The content in this category offers examples from journals and publishers that present ways to diversify volunteer groups that comprise editorial boards, associate editors, and peer reviewers. Several resources provide insight into how journals can establish commitments through policies and procedures that encourage best practices in developing diverse, equitable, and inclusive peer review teams. Resources are also available that provide examples on how to collect demographic data to track diversity, how to use such data to monitor progress, and, if necessary, how to identify when it is necessary to implement a shift in approaches to address areas requiring improvement.

3. DEIA Statements and Policies from Journals, Trade and Professional Associations, and Publishers 

It’s all well and good to say that you believe in the principles of DEIA; it’s another thing to commit to them. In recent years, many journals, trade organizations, professional associations, and publishers have not only acknowledged the need to advance DEIA practices within their institutions but also have published position statements or publicly declared their intent to do so.11 This section of the DEIA Scholarly Resources page provides access to published statements on developing DEIA frameworks; guiding principles for addressing bias based on race and ethnicity, gender, religion, disability, and other aspects of self-identification; DEIA-based editorial policies; and strategies to cultivate organizational practices that promote inclusion and diversity.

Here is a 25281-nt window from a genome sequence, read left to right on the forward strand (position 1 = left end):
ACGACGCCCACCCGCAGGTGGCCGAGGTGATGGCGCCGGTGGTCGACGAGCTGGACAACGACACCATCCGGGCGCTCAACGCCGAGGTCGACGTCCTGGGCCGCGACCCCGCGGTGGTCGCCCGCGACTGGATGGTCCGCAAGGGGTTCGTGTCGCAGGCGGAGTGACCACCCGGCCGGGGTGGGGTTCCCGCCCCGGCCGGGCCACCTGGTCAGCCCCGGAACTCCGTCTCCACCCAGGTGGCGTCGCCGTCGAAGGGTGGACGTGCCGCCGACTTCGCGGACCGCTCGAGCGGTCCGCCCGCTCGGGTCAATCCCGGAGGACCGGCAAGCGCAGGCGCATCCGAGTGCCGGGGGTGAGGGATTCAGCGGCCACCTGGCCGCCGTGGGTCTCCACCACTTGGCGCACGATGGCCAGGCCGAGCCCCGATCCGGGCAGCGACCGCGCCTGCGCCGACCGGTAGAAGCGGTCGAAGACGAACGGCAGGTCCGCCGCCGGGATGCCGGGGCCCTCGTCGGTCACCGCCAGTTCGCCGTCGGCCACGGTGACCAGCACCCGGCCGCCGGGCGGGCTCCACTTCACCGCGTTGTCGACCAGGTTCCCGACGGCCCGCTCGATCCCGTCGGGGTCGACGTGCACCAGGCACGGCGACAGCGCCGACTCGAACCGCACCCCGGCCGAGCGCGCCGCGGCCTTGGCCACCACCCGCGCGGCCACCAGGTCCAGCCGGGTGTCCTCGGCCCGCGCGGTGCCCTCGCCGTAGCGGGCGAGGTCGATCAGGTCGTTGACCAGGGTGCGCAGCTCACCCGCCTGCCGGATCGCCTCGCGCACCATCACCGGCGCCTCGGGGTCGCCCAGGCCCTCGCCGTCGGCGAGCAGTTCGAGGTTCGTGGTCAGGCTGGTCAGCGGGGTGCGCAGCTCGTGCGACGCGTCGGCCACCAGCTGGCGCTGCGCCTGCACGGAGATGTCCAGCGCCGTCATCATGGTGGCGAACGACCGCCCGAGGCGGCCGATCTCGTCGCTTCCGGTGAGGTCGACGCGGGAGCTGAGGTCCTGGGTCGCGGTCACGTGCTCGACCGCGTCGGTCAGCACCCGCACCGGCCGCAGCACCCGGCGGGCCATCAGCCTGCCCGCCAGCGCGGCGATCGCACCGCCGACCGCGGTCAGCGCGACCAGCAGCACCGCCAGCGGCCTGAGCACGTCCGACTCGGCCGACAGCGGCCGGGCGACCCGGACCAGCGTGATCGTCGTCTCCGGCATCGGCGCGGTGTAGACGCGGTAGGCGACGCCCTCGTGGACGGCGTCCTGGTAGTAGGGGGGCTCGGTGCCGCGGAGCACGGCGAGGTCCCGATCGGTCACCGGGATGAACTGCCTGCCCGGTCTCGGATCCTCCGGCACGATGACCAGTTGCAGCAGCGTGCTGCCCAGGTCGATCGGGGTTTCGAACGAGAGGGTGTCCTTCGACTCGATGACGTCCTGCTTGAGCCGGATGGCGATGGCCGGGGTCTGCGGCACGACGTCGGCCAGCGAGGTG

These statements and declarations go beyond abstract advocacy of DEIA principles. They are prudently crafted, comprehensive statements or declarations that describe demonstrable initiatives, communicate immediate policy updates, and divulge detailed progress reports. Many of these resources cite supportive data to substantiate the need for—and the potential impact of—actions designed to dismantle systemic bias, discrimination, and racism within an organization’s infrastructure. Many take the additional step of including links to ancillary resources that provide further guidance for implementing DEIA-related practices that can inspire institutional change.

4. Bias, Discrimination, and Racism 

Systemic inequity is a deep-seated, pervasive concept that has been responsible for immeasurable societal historical challenges that persist to this day.12 These challenges are no less prevalent or problematic in scholarly publishing; fortunately, many scholarly publishing entities are taking bold steps forward to address the systemic frameworks of bias, discrimination, and racism that exist in every corner of the industry.13 This collection of resources includes large publishers that have codified their commitment to inclusion and equity and the elimination of systemic racism in scientific research and health affairs.